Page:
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GO GET 'EM, COACHES!
John Underwood
December 09, 1963
Hunting for tall, talented athletes, the college basketball coach becomes the sharpest-toothed tiger in the jungle
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December 09, 1963

Go Get 'em, Coaches!

Hunting for tall, talented athletes, the college basketball coach becomes the sharpest-toothed tiger in the jungle

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Conversation turned lightly to the rain and its benefits to the corky Texas soil. "It's not benefiting me much," said the TV man, bringing up his lapel collar and his susceptibility to head colds. He tried to look past Mr. Glover into the living room but could see nothing beyond the edges of the Venetian blinds. Gibson faced him. "How would you feel if your son definitely wanted to go to a certain school?" he asked, so that Mr. Glover would know whose interests Gibson was looking out for. "Could you see any reason for him visiting anywhere else?" The TV man laughed nervously.

The rain came harder. Gene Gibson squirmed. "Well, let's get in out of the rain," he said and made for the door. Mr. Glover relented. "I think they're about through in there now, anyway," he said. Gibson told the TV man to run out and get his camera. "We'll be ready to shoot the signing in a jiffy."

With the new arrivals, the tiny, spotless living room became cramped with people. The furniture in the room was modern, or had started out to be before funds ran out. The light from a red table lamp made everybody look flushed. Archie Porter, balding, moisture glistening on his forehead, poured himself a glass of water and suddenly stood up. "All I'm asking you to do, Bob, is go down and look over the Texas A&M campus first," Porter said to the boy. "You owe it to yourself and your future to compare the schools." His voice held the exasperation of a man who had been a very long time trying to make a very elementary point. Bob Glover, crew-cut, good-looking, stoop-shouldered, put his hands in his cotton pants and took them out again. "Bob," said Gene Gibson, "you already know what you want to do."

There was a long silence. Everyone seemed to be walking in water up to his hips, though they were all standing still. Bob Glover's pretty, gray-haired mother could be seen through a doorway. She was red-eyed. The boy began to pace, slapping at the door frame as he moved back and forth. As he walked by, Gibson patted him on the arm. "I know it's tough for you, son," he said. "It sure is," said Bob. "I just don't know what to do."

Gibson hopped up to the table and laid out his papers. "Sit right down here, then, Bob, and sign your name," he said. "And you, you get your camera ready," he told the TV man. Nobody moved.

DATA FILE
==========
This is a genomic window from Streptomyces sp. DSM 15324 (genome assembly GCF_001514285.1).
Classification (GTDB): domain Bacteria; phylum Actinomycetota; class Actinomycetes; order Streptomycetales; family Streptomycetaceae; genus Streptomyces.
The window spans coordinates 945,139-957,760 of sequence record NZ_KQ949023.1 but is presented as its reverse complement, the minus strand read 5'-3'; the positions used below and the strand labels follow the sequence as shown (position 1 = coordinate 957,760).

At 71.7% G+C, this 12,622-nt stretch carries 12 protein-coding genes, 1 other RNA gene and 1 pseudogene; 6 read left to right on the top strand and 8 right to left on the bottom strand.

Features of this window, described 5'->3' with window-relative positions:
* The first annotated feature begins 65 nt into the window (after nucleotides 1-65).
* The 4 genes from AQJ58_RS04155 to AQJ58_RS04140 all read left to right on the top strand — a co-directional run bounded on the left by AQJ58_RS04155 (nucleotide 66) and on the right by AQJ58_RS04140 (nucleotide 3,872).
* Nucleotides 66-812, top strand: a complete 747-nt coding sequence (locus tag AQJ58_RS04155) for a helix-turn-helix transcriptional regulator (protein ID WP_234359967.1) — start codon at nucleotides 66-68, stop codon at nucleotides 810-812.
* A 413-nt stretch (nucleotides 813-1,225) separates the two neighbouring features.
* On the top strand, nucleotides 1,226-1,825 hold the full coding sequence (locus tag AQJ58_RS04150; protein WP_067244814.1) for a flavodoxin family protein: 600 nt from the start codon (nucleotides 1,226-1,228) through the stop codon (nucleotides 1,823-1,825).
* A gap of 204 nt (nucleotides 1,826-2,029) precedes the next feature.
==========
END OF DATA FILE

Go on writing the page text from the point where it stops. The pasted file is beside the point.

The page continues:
Finally Bob stirred. "Dad, I want to talk with you alone." They went into a bedroom. Archie Porter turned to the TV man. "I tell you, I'm shook," he said. "A lot of people are counting on me. I'm new to this game, but I tell you I'm learning fast. If he'd just come down and look at our school first..." He paused. "This is my first real challenge as a college coach, and it looks like I'm about to flub it."

Bob Glover reappeared with his parents. His mother had been crying and was the most upset of the three. "I've made a decision," Bob said. "I'm going to sign right now. With Texas Tech." Archie Porter jumped to his feet as if struck right in the bottom of his chair, but Gene Gibson beat him to Glover's hand. "Congratulations, son," said Gibson. The defeated Archie Porter took his prot�g�'s arm. "Best of luck, Bob," he said. "I want you to know I'm with you always. Now, if you'll excuse me, Mr. and Mrs. Glover..."

In the cascade of relieved conversation that invariably follows a tense decision reached, Bob said he had liked Texas Tech from the start. He said he was not a good student and was pleased that Gibson had a full-time academic coach. "He'll see to it you make your grades," said Gibson. Bob said he liked the town of Lubbock, too—"friendliest people I've ever seen"—and thought the coliseum where Tech plays was the nicest he had been in. Eventually he uncoiled from his easy chair and went over to the table to cut himself a big slice of banana cake. "Good cake," he said. Mrs. Glover said that it had been sent over earlier by Archie Porter.

Horace (Bones) McKinney describes himself as a manly sort of fellow "muscled up like a clothesline," a man convinced that flying is the Devil's way to get him, and a man given over to his fat temper. "When I had Len Chappell at Wake Forest in 1960," he says, "I got mad at him one day at practice and ran up screaming, 'Leonard, do you know I can whip you?' He outweighed me about a ton and a half. 'Yessir,' he said. 'That's not true, Leonard,' I said, 'and don't let me ever catch you lying to me again.' "

Above all, however, Bones McKinney finds Bones McKinney to be a man who truly likes people—"I have six children, and you almost have to like people to have six children." The converse, as it would naturally follow, is that people like Bones McKinney. As an old eagle scout (11 years at Wake Forest), his forays into the field for fresh talent have been known to make a man wonder just who is recruiting whom.

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